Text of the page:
Any form of blurring prior to sampling has the potential to mitigate aliasing. Diffraction, subject motion blur, camera shake, focus accuracy, AA filter, optical aberrations etc.

I did some calculations on MP and diffraction caused by aperture ratio some time ago (I think I posted it here on CR) - while we're closing in on the point of diminishing returns with normal use apertures right now (f5.6 to f8), I think it was something in the region of 300 + MP with an f1.4 lens - but realising that resolution to its full potential would require beyond Otus levels of wide open sharpness (there's no way the current Canon 50/1.4 would do it, regardless of the identical DLA calculations) and one hell of a steady tripod with mirror lockup, and probably an electronic shutter too.

EOS Bodies / Re: AA Filter: Still Relevant, Marketing Ploy, or Obsolete?
« on: October 12, 2014, 05:27:31 PM »
If anti-aliasing is so hard to do, then how do computer games have 16x AA filters running at video game frame rates?
The computer can calculate what the original object and all its details are before any aliasing is baked into the image.

If a computer gets hold of the image with aliasing (such as from a camera), applying the filter after is pretty hard:

If you can describe (in words) exactly what the optical filter is doing to the light, then you can create a program that will do the same in software. In general, algorithms that increase the spread of light (such as an anti-alias filter) are easy to implement and fast to compute. It is the reverse (undo the spreading of light) that is computationally difficult.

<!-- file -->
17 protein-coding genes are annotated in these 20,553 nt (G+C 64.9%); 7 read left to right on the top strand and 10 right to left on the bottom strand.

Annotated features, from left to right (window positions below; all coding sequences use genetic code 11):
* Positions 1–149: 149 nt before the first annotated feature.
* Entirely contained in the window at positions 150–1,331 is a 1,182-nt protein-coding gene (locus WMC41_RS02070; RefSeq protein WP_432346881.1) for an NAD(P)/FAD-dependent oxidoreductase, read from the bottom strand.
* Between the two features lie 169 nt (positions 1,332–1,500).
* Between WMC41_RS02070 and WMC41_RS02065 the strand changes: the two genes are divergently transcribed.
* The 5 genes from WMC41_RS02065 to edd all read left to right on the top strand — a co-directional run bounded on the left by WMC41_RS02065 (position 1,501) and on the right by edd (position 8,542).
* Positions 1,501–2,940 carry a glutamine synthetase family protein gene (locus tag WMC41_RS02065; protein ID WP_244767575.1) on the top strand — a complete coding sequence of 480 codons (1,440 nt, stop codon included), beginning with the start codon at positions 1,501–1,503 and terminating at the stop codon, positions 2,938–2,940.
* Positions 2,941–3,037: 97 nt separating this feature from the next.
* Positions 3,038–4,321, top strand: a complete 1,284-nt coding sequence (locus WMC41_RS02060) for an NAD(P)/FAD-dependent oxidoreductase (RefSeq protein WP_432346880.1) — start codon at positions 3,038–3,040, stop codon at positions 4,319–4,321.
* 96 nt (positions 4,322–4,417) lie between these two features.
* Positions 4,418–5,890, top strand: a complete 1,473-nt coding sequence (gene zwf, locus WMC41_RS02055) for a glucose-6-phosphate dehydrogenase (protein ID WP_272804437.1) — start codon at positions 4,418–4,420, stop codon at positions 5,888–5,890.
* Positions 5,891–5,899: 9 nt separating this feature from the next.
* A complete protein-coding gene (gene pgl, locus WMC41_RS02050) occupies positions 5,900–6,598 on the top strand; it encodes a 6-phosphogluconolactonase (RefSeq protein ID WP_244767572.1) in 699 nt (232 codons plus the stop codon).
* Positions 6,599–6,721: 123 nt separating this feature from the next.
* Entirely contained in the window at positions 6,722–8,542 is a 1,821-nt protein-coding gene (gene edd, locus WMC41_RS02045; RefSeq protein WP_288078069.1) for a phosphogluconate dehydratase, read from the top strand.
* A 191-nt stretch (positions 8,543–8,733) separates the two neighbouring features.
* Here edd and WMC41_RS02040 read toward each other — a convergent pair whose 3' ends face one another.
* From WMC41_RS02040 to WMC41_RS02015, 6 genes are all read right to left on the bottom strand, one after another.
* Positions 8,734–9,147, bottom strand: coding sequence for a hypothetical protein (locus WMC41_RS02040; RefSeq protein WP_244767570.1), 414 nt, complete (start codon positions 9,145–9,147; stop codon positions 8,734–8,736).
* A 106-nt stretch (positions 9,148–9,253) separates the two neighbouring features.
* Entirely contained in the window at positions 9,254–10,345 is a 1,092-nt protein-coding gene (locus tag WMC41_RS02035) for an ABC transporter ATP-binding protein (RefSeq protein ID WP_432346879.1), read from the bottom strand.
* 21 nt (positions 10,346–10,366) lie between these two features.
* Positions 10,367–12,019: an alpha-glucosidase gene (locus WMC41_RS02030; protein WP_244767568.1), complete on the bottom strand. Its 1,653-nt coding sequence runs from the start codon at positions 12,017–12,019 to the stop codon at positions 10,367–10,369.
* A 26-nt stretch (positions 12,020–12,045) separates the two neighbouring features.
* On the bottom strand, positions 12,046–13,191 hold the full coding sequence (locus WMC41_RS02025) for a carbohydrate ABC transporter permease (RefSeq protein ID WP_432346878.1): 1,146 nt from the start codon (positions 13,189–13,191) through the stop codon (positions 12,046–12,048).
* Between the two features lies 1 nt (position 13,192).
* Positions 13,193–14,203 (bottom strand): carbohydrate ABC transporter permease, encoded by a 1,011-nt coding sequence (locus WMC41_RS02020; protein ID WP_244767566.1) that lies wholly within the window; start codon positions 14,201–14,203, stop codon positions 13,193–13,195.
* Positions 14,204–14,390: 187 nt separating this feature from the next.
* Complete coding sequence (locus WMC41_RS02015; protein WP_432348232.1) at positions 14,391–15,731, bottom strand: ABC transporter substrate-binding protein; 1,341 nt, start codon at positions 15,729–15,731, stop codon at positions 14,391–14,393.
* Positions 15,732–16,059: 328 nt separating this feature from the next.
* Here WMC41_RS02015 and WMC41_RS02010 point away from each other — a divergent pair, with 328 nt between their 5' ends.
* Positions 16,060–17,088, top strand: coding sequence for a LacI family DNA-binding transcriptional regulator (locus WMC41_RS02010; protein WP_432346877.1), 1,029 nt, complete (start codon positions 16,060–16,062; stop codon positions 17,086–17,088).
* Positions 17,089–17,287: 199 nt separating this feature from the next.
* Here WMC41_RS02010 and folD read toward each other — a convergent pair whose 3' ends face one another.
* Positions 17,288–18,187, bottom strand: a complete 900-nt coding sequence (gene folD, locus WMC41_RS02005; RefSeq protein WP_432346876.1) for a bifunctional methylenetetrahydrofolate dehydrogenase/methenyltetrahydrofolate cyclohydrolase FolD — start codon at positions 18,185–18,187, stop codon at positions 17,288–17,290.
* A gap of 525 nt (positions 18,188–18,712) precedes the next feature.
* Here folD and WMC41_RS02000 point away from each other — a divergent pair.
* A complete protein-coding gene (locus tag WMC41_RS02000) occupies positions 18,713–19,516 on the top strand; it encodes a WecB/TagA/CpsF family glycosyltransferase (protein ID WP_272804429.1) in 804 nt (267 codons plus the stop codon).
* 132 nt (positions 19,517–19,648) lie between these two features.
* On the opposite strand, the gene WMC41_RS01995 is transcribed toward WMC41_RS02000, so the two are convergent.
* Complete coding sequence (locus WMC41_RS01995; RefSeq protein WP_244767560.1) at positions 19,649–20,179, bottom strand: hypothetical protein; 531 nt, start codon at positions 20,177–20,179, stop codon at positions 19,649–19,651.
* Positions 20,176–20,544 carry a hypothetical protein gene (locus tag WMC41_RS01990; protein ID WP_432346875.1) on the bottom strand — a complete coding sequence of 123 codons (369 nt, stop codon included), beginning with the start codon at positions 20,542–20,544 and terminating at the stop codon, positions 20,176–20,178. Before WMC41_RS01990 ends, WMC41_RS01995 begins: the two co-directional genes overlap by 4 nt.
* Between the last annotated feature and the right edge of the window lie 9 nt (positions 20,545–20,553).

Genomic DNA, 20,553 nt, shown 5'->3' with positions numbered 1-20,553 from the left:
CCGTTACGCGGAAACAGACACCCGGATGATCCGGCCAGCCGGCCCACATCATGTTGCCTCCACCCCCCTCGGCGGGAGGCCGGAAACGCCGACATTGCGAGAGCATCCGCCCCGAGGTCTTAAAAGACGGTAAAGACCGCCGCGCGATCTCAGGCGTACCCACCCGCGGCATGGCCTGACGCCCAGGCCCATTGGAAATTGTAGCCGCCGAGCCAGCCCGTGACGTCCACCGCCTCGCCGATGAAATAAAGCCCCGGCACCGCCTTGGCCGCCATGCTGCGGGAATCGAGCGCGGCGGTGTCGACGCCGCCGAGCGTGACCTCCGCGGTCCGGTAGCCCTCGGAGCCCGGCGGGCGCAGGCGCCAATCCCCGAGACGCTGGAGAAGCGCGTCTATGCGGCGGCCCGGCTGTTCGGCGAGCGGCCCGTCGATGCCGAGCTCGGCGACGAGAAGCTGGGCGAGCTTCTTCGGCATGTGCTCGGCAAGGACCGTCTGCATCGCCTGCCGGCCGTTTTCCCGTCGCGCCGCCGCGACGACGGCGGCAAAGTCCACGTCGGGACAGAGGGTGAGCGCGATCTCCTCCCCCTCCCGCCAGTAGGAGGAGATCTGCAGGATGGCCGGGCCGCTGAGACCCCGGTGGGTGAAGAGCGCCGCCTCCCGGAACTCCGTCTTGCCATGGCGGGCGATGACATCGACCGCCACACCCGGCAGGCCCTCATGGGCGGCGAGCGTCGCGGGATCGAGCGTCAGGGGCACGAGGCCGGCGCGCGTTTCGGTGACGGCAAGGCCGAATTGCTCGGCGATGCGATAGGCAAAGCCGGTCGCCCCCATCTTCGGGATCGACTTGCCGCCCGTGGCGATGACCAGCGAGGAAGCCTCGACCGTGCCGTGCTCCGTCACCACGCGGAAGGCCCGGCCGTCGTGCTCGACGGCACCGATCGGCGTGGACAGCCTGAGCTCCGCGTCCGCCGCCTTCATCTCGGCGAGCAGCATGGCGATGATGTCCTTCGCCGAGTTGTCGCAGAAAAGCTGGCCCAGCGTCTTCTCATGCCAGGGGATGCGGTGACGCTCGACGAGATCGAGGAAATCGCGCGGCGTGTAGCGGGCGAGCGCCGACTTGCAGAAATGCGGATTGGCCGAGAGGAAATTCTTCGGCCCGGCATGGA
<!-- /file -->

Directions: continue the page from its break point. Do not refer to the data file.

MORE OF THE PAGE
While I do not know the details of what the optical filters are actually doing, I see no reason why it should be computationally difficult to spread the light around and anti-alias a scene or portion of a scene. I would love for someone to educate me otherwise.

An AA filter creates a subtle blur before sampling takes place. Its a low pass filter, and these are commonly used before AD conversion for all sorts of sampling, not just imaging:

Their effects cannot fully be recreated post capture. How could you filter out the above without destroying detail or colour?

Business of Photography/Videography / Re: 4K, 5K, 6K and Up Video
« on: October 12, 2014, 05:10:39 PM »